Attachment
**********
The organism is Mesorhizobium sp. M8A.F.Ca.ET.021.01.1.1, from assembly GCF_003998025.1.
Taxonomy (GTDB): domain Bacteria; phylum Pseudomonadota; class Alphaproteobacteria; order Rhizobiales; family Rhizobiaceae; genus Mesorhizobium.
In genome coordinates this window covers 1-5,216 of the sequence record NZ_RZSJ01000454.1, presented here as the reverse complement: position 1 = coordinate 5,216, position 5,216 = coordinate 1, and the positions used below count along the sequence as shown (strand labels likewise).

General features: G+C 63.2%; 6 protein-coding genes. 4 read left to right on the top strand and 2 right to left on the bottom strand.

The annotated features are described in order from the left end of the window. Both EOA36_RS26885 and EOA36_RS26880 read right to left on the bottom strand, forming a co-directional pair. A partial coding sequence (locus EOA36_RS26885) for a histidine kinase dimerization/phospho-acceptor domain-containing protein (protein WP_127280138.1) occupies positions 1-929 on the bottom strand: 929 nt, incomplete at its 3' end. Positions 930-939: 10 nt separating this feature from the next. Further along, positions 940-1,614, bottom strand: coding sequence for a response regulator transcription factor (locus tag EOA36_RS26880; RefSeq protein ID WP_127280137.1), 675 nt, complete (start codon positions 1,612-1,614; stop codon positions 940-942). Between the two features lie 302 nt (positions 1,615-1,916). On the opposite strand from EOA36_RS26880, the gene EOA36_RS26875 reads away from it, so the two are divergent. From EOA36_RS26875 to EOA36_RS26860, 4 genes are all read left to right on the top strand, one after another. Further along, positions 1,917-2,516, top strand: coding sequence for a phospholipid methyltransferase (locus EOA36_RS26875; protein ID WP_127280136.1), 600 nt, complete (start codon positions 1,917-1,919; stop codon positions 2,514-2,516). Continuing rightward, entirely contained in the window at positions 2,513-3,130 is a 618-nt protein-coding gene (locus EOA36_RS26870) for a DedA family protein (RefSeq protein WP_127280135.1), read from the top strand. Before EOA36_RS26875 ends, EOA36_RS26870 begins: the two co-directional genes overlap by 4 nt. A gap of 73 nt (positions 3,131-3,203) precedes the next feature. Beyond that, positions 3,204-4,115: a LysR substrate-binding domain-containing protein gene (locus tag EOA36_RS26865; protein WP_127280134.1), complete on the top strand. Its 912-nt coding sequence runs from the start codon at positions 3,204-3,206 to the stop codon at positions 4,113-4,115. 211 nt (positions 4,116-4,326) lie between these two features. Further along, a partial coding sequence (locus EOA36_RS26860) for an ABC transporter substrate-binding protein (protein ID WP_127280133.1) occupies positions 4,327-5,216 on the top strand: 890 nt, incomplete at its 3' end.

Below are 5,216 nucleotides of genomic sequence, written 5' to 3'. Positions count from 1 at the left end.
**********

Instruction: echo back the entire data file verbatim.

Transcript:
The organism is Mesorhizobium sp. M8A.F.Ca.ET.021.01.1.1, from assembly GCF_003998025.1.
Taxonomy (GTDB): domain Bacteria; phylum Pseudomonadota; class Alphaproteobacteria; order Rhizobiales; family Rhizobiaceae; genus Mesorhizobium.
In genome coordinates this window covers 1-5,216 of the sequence record NZ_RZSJ01000454.1, presented here as the reverse complement: position 1 = coordinate 5,216, position 5,216 = coordinate 1, and the positions used below count along the sequence as shown (strand labels likewise).

General features: G+C 63.2%; 6 protein-coding genes. 4 read left to right on the top strand and 2 right to left on the bottom strand.

The annotated features are described in order from the left end of the window. Both EOA36_RS26885 and EOA36_RS26880 read right to left on the bottom strand, forming a co-directional pair. A partial coding sequence (locus EOA36_RS26885) for a histidine kinase dimerization/phospho-acceptor domain-containing protein (protein WP_127280138.1) occupies positions 1-929 on the bottom strand: 929 nt, incomplete at its 3' end. Positions 930-939: 10 nt separating this feature from the next. Further along, positions 940-1,614, bottom strand: coding sequence for a response regulator transcription factor (locus tag EOA36_RS26880; RefSeq protein ID WP_127280137.1), 675 nt, complete (start codon positions 1,612-1,614; stop codon positions 940-942). Between the two features lie 302 nt (positions 1,615-1,916). On the opposite strand from EOA36_RS26880, the gene EOA36_RS26875 reads away from it, so the two are divergent. From EOA36_RS26875 to EOA36_RS26860, 4 genes are all read left to right on the top strand, one after another. Further along, positions 1,917-2,516, top strand: coding sequence for a phospholipid methyltransferase (locus EOA36_RS26875; protein ID WP_127280136.1), 600 nt, complete (start codon positions 1,917-1,919; stop codon positions 2,514-2,516). Continuing rightward, entirely contained in the window at positions 2,513-3,130 is a 618-nt protein-coding gene (locus EOA36_RS26870) for a DedA family protein (RefSeq protein WP_127280135.1), read from the top strand. Before EOA36_RS26875 ends, EOA36_RS26870 begins: the two co-directional genes overlap by 4 nt. A gap of 73 nt (positions 3,131-3,203) precedes the next feature. Beyond that, positions 3,204-4,115: a LysR substrate-binding domain-containing protein gene (locus tag EOA36_RS26865; protein WP_127280134.1), complete on the top strand. Its 912-nt coding sequence runs from the start codon at positions 3,204-3,206 to the stop codon at positions 4,113-4,115. 211 nt (positions 4,116-4,326) lie between these two features. Further along, a partial coding sequence (locus EOA36_RS26860) for an ABC transporter substrate-binding protein (protein ID WP_127280133.1) occupies positions 4,327-5,216 on the top strand: 890 nt, incomplete at its 3' end.

Below are 5,216 nucleotides of genomic sequence, written 5' to 3'. Positions count from 1 at the left end.